How did Woodrow Wilson spend more time on his foreign policy rather than his domestic one?Try to include as many points as possible!
The First World War took much of Wilson's focus on foreign policy during his time in office. On one hand, an argument could be made that Wilson held a legitimate fear that democratic nations, and democracy itself, was placed under great jeopardy during the First World War. The forming of secret alliances and level to which animosity had grown in Europe made it a situation where all other concerns, such as domestic, dwarfed in comparison. This could be proven with Wilson's desire to create a configuration of world orders such as the League of Nations afterwards that sought to maintain harmony after the war was fought. Another line of logic would suggest that pursuing the end of war was extremely profitable to businesses and other industrial interests, and to continue this foray helped in these domains.
It really makes a lot of sense that Woodrow Wilson would have split his time like this. After all, he was the president of the United States during a big time in foreign affairs.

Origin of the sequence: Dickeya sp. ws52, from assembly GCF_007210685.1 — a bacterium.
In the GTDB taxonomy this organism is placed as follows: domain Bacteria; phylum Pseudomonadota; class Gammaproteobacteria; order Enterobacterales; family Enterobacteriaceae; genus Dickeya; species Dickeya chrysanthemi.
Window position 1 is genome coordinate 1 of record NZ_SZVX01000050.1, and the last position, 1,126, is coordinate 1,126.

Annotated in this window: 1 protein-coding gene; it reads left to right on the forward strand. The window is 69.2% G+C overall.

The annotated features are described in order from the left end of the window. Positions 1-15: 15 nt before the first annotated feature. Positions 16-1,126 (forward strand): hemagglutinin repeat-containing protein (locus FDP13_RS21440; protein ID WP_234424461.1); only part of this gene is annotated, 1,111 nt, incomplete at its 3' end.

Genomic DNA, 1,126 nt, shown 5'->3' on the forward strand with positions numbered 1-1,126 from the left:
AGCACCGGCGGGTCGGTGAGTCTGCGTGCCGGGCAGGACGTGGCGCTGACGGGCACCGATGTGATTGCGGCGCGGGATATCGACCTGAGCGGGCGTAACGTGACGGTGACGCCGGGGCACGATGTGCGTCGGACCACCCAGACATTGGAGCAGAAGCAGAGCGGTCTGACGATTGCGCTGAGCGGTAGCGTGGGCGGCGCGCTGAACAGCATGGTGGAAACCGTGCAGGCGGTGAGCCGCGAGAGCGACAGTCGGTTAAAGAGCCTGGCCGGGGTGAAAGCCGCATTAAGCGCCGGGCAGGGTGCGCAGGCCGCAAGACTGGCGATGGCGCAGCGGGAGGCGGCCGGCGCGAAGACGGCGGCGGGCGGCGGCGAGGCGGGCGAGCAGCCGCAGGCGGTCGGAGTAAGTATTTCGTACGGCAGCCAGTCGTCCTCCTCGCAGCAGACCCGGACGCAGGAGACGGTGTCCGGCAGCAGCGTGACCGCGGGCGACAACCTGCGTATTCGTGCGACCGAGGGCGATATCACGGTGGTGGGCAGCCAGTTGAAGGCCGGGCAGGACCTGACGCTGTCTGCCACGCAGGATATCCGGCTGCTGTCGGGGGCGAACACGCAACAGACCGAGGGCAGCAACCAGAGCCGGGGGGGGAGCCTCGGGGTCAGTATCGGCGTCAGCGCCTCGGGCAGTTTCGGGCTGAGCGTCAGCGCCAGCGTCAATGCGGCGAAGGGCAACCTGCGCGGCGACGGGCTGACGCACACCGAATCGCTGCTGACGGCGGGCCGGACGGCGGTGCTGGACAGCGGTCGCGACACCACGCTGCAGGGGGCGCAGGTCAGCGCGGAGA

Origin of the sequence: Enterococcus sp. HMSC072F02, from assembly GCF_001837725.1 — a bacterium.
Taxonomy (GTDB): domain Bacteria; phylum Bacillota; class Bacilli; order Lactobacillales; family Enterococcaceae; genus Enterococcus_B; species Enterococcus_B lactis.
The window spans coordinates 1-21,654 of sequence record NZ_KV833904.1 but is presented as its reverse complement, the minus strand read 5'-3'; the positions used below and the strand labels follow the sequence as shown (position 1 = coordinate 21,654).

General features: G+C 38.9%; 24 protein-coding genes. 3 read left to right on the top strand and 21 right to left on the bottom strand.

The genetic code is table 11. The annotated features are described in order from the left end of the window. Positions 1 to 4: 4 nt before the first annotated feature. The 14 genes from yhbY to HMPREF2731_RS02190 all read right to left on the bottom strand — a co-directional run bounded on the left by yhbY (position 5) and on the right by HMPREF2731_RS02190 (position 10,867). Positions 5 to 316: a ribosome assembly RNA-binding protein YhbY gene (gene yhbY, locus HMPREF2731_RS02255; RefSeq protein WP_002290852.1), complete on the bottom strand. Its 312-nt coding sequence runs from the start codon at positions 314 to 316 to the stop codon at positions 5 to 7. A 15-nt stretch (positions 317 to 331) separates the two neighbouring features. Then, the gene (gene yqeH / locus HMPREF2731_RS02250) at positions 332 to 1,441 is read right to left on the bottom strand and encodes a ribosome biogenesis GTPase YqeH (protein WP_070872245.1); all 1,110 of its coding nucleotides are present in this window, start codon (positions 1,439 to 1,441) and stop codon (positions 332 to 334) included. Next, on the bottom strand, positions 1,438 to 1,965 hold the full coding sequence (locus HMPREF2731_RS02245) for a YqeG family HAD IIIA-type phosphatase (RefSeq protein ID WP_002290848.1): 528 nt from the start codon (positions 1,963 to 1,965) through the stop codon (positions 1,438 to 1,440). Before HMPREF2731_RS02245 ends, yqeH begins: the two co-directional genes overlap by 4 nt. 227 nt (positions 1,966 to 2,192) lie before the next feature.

First of all, he had to deal with the issues of World War I beginning in 1914. He was trying to figure out what role the US would play in the war. First he worked to keep the US out, then, when the US was in, he tried to shape the war aims of the Allies.
Second, he had to deal with the issue of the peace treaty -- the Treaty of Versailles. He had to work on negotiating it at first and that kept him outside the US for a long time. Then he had to try to push it through the Senate.
All of this took up his time and he did not have enough time or energy left over for domestic affairs.
Woodrow Wilson was a Progressive who simply got distracted and hyperinvolved in world affairs. As catastrophic and unprecedented as World War I was, it was impossible to ignore. Our best trading partners were involved in it up to their gills, and needed our help to win, so Wilson had a huge stake in both the outcome and the aftermath. This overshadowed the desires he had to pursue further reforms at home as a Progressive.
True, Progressive amendments like the 17th, 18th and 19th were all adopted during this time, but Wilson had little to do with that, nor the time to try.